The Australian Competition and Consumer Commission (ACCC) has confirmed its decision not to force network operators to let competitors roam on their regional networks, and instead identified some measures to improve regional mobile coverage.
The competition watchdog said that many regional customers and businesses believe that inadequate mobile coverage in regional areas affects their social and economic well-being.
“We identified a number of issues where we think improvements could be made that would deliver better outcomes for regional consumers,” ACCC chairman Rod Sims said.
“Better transparency about network coverage and quality, more accountability about network investments and better information for regulatory and policy decision makers are all important.”
Sims added that the ACCC will conduct a review of the Facilities Access Code to “identify barriers to co-location or infrastructure deployment,” as well as a review of its infrastructure record-keeping rules to improve how it collects information on mobile networks.
“We will also actively engage with industry and federal and state governments about the issues this Inquiry has identified.”
Telstra welcomed the ACCC's decision, with chief executive Andrew Penn calling it "the best outcome" for customers in regional Australia.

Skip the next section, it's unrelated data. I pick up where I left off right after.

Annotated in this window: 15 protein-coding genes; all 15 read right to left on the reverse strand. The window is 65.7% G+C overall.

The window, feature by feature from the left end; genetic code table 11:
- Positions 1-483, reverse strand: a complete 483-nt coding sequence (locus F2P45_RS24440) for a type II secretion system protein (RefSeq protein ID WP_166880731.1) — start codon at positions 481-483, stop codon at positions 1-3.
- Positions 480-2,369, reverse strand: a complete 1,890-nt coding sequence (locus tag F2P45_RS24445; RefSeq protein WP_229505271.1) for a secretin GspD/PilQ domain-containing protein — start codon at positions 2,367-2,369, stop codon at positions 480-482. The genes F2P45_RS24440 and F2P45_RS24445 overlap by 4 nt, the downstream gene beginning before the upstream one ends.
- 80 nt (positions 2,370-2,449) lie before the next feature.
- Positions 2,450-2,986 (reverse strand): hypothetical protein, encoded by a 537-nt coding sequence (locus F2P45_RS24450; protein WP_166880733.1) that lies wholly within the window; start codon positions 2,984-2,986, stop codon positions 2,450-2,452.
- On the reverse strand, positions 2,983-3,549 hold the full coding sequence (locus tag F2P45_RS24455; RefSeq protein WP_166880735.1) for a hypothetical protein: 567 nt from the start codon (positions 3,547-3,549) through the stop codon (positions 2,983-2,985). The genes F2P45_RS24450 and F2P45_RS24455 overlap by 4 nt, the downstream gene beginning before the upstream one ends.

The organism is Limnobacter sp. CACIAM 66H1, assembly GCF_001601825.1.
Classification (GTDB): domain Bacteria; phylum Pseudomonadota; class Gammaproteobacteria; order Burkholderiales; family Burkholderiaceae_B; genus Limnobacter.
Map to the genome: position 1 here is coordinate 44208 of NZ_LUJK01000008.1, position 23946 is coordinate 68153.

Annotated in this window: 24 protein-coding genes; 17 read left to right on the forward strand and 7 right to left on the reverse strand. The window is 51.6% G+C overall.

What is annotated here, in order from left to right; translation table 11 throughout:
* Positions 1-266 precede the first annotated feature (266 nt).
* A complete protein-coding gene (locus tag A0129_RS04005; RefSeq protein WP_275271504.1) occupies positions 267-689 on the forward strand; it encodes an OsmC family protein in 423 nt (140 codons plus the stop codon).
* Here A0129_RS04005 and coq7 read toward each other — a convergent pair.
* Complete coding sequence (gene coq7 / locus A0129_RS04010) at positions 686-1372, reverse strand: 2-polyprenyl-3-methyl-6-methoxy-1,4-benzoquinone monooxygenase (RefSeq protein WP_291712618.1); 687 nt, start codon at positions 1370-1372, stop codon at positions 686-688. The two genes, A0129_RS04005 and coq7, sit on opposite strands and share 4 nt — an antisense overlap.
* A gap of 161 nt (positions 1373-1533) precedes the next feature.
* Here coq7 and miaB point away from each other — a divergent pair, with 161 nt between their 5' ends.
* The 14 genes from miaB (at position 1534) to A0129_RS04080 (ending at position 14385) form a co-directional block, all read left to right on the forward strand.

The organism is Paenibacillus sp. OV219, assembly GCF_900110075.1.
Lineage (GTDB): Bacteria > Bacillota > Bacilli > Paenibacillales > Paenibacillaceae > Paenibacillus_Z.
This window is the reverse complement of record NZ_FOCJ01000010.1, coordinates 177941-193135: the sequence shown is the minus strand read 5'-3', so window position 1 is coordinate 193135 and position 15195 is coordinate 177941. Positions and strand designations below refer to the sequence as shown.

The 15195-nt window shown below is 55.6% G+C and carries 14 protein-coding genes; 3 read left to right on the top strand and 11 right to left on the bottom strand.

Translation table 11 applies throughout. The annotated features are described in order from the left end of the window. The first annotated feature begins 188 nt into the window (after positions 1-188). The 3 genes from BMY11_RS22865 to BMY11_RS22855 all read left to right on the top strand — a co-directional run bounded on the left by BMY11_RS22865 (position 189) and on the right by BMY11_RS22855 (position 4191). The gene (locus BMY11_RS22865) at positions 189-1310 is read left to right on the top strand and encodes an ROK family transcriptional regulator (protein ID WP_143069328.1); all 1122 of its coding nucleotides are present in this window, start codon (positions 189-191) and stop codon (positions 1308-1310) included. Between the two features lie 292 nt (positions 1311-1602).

"We welcome the final decision as the right decision for the people, business and communities of regional Australia," Penn said.
"Today's announcement also continues to create a competitive environment to encourage others to invest as well."
He added that it was important to ensure that policy settings continue to promote investment in Australia's telecommunications networks.
In May this year, the ACCC made a draft decision to not declare wholesale domestic mobile roaming, ruling that opening up Telstra's regional mobile roaming “will not promote the long-term interests of end-users.”
“Declaration could actually harm the interests of consumers by undermining the incentives of mobile operators to make investments to compete with each other in regional areas,” Sims said.
“While geographic coverage is important to many consumers, it is not the only factor people consider when choosing their provider. Many Australians actually prefer Telstra in areas where there is competing coverage due to the quality of the network.”
He added that while declaring roaming may increase choice, consumers could pay more as the costs of accessing roaming in regional areas will likely be passed onto consumers.
The ACCC started an inquiry on wholesale domestic mobile roaming in September 2016, which was supported by Telstra rival Vodafone.
After the May draft decision was released, Vodafone sued the regulatory body in June this year, claiming that regional Australians were "held hostage by Telstra" and that it would deny customers increased coverage, competition and choice.